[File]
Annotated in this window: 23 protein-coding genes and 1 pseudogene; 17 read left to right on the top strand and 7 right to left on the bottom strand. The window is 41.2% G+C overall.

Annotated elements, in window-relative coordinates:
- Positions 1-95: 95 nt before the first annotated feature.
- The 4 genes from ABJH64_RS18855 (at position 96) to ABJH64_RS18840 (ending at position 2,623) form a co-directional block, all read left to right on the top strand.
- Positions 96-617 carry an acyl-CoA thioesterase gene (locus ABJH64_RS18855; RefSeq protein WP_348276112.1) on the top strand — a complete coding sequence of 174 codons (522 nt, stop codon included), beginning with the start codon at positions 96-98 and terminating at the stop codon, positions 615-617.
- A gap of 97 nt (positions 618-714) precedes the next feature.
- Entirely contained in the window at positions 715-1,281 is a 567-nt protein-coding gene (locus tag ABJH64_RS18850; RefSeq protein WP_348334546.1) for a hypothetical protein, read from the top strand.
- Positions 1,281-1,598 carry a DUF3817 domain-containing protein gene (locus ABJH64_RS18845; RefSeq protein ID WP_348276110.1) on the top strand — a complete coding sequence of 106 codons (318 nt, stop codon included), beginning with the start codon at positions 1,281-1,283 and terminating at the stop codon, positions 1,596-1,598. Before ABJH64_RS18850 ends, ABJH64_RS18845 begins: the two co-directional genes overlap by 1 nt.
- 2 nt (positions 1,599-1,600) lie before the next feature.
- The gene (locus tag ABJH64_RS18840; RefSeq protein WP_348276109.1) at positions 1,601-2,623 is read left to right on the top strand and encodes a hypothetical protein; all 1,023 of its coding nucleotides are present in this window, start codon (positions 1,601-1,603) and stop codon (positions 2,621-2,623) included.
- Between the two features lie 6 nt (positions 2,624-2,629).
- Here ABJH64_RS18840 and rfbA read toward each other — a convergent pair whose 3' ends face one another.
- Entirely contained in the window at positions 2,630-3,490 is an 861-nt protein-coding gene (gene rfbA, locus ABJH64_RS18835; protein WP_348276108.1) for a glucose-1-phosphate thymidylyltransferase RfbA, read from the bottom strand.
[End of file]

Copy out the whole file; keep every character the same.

Annotated in this window: 23 protein-coding genes and 1 pseudogene; 17 read left to right on the top strand and 7 right to left on the bottom strand. The window is 41.2% G+C overall.

Annotated elements, in window-relative coordinates:
- Positions 1-95: 95 nt before the first annotated feature.
- The 4 genes from ABJH64_RS18855 (at position 96) to ABJH64_RS18840 (ending at position 2,623) form a co-directional block, all read left to right on the top strand.
- Positions 96-617 carry an acyl-CoA thioesterase gene (locus ABJH64_RS18855; RefSeq protein WP_348276112.1) on the top strand — a complete coding sequence of 174 codons (522 nt, stop codon included), beginning with the start codon at positions 96-98 and terminating at the stop codon, positions 615-617.
- A gap of 97 nt (positions 618-714) precedes the next feature.
- Entirely contained in the window at positions 715-1,281 is a 567-nt protein-coding gene (locus tag ABJH64_RS18850; RefSeq protein WP_348334546.1) for a hypothetical protein, read from the top strand.
- Positions 1,281-1,598 carry a DUF3817 domain-containing protein gene (locus ABJH64_RS18845; RefSeq protein ID WP_348276110.1) on the top strand — a complete coding sequence of 106 codons (318 nt, stop codon included), beginning with the start codon at positions 1,281-1,283 and terminating at the stop codon, positions 1,596-1,598. Before ABJH64_RS18850 ends, ABJH64_RS18845 begins: the two co-directional genes overlap by 1 nt.
- 2 nt (positions 1,599-1,600) lie before the next feature.
- The gene (locus tag ABJH64_RS18840; RefSeq protein WP_348276109.1) at positions 1,601-2,623 is read left to right on the top strand and encodes a hypothetical protein; all 1,023 of its coding nucleotides are present in this window, start codon (positions 1,601-1,603) and stop codon (positions 2,621-2,623) included.
- Between the two features lie 6 nt (positions 2,624-2,629).
- Here ABJH64_RS18840 and rfbA read toward each other — a convergent pair whose 3' ends face one another.
- Entirely contained in the window at positions 2,630-3,490 is an 861-nt protein-coding gene (gene rfbA, locus ABJH64_RS18835; protein WP_348276108.1) for a glucose-1-phosphate thymidylyltransferase RfbA, read from the bottom strand.